Herbs, annual or perennial, cespitose or solitary, rosulate, rarely caulescent, mostly scapose, glabrous or variously pubescent with simple or compound hairs. Rootstocks rhizomes or stems, thickened, short to variously elongate; roots fibrous, spongy, or spongy-septate (diaphragmatic). Stems erect to repent or prostrate, axis sympodial or monopodial, sometimes branching. Leaves mostly many ranked in rosettes, sometimes in loose spirals, mostly grasslike; blade linear to linear-triangular, lingulate, tapering, base mostly clasping; veins parallel. Inflorescences terminal and/or axillary, simple [compound], involucrate [proliferative], buttonlike or short-cylindric; scape sheaths spathelike, tubular, enclosing scape base, distally open; scapes 1–many, simple [compound], terete, usually twisted, mostly multiribbed; involucral bracts spirally imbricate series, usually chaffy or scarious, grading inward to receptacular bracts or these absent; receptacle glabrous or variously hairy. Flowers (florets) unisexual, staminate and pistillate on same [rarely different] plants, radially or bilaterally symmetric; sepals 2–3, distinct or variously connate, diverging from stipelike base or merely part of lobeless column; petals 0 or 2–3, diverging from short to elongate stipe (part of androphore or gynophore) or merely part of lobeless column; stamens 2–4(–6), often unequal; filaments arising from floral axis, rarely epipetalous; anthers mostly black, 1–2-locular, 2–4-sporangiate, versatile or basifixed, dehiscence longitudinal; pollen 1-grooved, 3-nucleate; appendages present in some flowers, glandlike or peglike, rarely bladelike, sometimes fringed or variously cleft; pistil compound, 2–3-carpellate; ovary superior, raised on gynophore, 1 locule per carpel; ovules 1 per locule, adaxial-apical, pendulous, orthotropous, bitegmic; style terminal, appendaged or unappendaged, 2–3-branched, branches simple or apex rebranched. Fruits capsules, thin-walled, loculicidal. Seeds translucent, ovoid, ellipsoid, or broadly fusiform, mostly 1 mm or shorter, variously ribbed or sculptured; endosperm copious, mealy-starchy, with compound starch grains; embryo apical.
Nearly worldwide, primarily tropical and subtropical regions.
Most Eriocaulaceae grow in full sun in acidic wet soils or in aquatic situations.
Genera ca. 13, species 1200+ (3 genera, 16 species in the flora).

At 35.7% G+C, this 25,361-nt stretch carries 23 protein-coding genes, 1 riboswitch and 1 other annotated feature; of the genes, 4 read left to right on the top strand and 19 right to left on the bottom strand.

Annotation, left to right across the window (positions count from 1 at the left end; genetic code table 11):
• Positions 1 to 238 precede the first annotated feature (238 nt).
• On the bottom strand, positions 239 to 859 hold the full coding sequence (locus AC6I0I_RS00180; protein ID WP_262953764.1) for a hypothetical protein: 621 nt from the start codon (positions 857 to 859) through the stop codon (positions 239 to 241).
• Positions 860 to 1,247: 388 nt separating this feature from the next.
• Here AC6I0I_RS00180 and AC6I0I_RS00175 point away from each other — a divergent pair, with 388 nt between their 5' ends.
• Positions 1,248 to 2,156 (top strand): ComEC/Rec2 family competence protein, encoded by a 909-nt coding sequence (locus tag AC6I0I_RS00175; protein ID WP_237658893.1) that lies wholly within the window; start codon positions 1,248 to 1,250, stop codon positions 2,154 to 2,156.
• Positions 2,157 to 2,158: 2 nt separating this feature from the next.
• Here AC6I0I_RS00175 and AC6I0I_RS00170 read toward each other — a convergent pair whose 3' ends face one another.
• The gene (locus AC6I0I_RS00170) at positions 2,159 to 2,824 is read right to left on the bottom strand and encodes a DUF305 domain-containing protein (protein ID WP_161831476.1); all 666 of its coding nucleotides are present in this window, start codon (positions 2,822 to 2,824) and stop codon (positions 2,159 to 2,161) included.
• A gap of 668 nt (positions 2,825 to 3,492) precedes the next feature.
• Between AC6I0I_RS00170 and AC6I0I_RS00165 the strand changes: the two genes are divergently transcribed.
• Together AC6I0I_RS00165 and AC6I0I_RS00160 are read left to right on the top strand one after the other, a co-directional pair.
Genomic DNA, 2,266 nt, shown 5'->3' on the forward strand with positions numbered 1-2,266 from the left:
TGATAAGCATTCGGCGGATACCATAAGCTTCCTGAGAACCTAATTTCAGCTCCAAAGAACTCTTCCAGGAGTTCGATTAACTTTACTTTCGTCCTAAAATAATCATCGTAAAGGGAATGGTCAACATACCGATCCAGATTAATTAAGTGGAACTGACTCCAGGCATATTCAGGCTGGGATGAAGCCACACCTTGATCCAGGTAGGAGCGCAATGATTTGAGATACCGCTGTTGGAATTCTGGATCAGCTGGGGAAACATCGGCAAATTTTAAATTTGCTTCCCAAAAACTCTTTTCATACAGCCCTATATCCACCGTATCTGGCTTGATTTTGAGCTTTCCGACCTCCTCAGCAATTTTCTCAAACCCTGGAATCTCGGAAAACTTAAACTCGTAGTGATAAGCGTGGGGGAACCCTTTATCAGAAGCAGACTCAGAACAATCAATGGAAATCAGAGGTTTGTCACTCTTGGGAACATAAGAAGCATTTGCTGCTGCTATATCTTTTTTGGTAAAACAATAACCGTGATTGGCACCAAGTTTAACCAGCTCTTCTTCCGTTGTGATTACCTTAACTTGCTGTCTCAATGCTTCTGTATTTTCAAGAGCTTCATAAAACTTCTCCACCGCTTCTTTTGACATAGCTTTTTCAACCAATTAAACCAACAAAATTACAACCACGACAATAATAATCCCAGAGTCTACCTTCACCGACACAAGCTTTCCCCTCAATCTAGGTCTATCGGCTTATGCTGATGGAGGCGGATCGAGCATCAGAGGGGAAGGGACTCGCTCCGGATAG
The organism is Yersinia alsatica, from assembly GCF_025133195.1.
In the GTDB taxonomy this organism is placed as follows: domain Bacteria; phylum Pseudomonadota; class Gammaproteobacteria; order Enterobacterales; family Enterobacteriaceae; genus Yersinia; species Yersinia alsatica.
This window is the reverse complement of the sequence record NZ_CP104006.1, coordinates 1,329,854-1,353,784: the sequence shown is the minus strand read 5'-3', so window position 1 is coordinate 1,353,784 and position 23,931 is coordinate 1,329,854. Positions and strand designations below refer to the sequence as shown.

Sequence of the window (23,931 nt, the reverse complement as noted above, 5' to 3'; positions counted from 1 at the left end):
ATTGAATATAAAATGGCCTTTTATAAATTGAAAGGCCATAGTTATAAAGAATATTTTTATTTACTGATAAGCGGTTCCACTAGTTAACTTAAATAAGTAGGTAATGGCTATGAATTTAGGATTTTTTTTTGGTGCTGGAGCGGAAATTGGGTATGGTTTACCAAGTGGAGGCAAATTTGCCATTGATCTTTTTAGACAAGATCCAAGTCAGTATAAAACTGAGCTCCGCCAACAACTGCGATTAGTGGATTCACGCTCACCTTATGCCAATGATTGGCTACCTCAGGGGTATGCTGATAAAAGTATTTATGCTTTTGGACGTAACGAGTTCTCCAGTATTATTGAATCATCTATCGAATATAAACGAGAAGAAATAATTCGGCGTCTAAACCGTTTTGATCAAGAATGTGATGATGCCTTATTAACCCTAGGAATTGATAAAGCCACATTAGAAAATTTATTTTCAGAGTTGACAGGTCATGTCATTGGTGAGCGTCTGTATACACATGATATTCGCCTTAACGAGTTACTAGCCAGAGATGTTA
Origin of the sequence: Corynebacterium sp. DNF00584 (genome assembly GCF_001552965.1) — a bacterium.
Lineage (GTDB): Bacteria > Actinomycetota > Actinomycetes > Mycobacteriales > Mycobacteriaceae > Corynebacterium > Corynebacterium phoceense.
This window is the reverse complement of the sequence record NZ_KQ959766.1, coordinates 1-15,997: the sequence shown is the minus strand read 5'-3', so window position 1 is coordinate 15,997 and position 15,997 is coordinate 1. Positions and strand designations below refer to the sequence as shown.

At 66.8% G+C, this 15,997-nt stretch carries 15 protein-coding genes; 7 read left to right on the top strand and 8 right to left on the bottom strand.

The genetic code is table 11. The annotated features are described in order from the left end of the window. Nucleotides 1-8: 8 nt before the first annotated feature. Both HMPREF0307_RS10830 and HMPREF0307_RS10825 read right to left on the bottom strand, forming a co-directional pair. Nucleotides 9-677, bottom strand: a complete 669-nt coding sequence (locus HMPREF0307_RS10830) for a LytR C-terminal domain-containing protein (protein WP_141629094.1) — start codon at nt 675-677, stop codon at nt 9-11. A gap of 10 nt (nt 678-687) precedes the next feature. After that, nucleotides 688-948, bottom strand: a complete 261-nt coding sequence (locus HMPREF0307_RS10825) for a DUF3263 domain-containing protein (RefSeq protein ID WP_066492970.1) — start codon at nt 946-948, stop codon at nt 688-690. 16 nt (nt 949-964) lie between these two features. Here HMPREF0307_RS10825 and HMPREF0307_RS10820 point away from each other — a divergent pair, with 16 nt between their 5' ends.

|1||Lacunar tissue evident at leaf base; larger roots pale, thickened, septate, unbranched; perianth parts in 2s (except in Eriocaulon cinereum and E. microcephalum), petals with glands on adaxial surface; stamens 3–4 or 6; anthers 2-locular, apex of staminal column with 2–3 glands, glands unappendaged; pistil 2(–3)-carpellate; style unappendaged, 2(–3)-branched||Eriocaulon|
|1||Lacunar tissue not evident at leaf base; larger roots either dark, fibrous, and evidently branched or pale, thickened, and spongy, neither septate nor branched; perianth parts in 3s (except in Lachnocaulon digynum), petals if present without glands; stamens (2–)3; anthers 1–2-locular; apex of staminal column usually with 3 glands, glands appendaged or unappendaged; pistil (2–)3-carpellate; style appendaged, 2–3-branched.||> 2|
|2||Roots dark, slender, fibrous, evidently branched; scapes glabrous or hairy, hairs neither swollen nor glandular; expanded inflorescences ovoid to globose or short-cylindric, basal involucral bracts reflexed, obscured by inflorescence; hairs of perianth club-shaped; staminal filaments adnate to rim of androphore; anthers 1-locular; style branches 2-cleft||Lachnocaulon|
|2||Roots pale, thickened, spongy, appearing unbranched; scapes hairy, at least some hairs swollen basally, often glandular distally; expanded inflorescences hemispheric to globose, basal bracts not obscured by inflorescence; hairs of perianth tapering, acute, not club-shaped; staminal filaments low in corolla tube; anthers 2-locular; style branches undivided||Syngonanthus|